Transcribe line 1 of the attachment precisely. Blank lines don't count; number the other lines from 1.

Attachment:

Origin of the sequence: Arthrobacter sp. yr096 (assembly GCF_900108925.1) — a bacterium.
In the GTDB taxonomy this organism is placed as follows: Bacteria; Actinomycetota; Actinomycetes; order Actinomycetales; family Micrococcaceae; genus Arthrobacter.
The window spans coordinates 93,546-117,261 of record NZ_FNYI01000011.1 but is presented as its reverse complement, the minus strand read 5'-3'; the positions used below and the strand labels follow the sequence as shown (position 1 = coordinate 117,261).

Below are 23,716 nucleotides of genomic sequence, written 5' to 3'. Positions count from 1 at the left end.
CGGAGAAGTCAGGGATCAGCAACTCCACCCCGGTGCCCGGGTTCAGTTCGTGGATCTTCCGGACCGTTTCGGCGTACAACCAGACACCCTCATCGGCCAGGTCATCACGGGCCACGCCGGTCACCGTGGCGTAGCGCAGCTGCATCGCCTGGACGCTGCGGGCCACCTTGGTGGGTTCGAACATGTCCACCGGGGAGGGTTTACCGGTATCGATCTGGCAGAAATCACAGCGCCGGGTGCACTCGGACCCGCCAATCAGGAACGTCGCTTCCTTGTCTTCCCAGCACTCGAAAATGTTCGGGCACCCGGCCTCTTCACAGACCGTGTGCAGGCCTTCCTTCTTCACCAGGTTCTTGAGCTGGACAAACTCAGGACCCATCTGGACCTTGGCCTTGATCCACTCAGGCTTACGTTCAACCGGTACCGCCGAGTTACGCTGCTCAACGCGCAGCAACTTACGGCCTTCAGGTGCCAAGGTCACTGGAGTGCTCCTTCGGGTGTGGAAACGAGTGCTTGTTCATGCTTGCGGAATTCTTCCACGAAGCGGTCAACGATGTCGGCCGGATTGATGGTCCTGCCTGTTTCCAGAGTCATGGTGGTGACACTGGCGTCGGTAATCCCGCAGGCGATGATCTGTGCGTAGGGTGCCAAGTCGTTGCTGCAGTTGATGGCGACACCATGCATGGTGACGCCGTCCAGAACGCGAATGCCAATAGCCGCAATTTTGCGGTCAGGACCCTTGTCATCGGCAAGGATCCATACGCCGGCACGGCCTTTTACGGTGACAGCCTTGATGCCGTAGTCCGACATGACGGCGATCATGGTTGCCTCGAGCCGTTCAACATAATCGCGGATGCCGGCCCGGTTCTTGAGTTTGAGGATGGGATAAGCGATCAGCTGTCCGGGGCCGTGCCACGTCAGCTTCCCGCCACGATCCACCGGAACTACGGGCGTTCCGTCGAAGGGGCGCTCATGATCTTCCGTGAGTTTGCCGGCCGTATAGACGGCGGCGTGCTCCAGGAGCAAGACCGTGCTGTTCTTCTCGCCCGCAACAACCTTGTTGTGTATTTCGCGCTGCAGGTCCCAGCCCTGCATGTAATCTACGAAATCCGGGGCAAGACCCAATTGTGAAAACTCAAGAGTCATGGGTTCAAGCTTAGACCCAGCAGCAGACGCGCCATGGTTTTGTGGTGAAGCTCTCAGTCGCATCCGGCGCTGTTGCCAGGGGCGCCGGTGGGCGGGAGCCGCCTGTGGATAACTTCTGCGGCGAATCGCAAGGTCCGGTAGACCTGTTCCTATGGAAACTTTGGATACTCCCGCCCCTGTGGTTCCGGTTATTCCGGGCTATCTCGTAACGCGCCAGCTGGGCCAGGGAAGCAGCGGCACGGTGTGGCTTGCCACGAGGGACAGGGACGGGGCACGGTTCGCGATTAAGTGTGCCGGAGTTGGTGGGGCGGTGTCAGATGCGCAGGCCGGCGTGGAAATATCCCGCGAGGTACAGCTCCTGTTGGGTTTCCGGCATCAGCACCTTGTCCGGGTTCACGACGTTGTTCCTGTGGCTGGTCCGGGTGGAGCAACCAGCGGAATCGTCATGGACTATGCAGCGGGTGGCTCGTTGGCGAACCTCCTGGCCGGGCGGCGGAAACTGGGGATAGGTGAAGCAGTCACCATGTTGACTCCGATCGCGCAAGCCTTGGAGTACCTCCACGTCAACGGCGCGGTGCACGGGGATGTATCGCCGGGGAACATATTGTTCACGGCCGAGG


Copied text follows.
Origin of the sequence: Arthrobacter sp. yr096 (assembly GCF_900108925.1) — a bacterium.